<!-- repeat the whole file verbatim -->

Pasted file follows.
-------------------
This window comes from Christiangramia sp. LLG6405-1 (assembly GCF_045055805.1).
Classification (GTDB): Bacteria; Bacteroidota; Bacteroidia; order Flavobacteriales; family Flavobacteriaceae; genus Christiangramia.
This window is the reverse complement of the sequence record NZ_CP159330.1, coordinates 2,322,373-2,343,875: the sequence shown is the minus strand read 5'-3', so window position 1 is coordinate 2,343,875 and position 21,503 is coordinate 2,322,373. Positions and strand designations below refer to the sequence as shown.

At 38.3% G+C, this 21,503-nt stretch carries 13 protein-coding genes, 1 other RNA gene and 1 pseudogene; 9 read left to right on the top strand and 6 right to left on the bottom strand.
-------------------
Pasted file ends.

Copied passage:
This window comes from Christiangramia sp. LLG6405-1 (assembly GCF_045055805.1).
Classification (GTDB): Bacteria; Bacteroidota; Bacteroidia; order Flavobacteriales; family Flavobacteriaceae; genus Christiangramia.
This window is the reverse complement of the sequence record NZ_CP159330.1, coordinates 2,322,373-2,343,875: the sequence shown is the minus strand read 5'-3', so window position 1 is coordinate 2,343,875 and position 21,503 is coordinate 2,322,373. Positions and strand designations below refer to the sequence as shown.

At 38.3% G+C, this 21,503-nt stretch carries 13 protein-coding genes, 1 other RNA gene and 1 pseudogene; 9 read left to right on the top strand and 6 right to left on the bottom strand.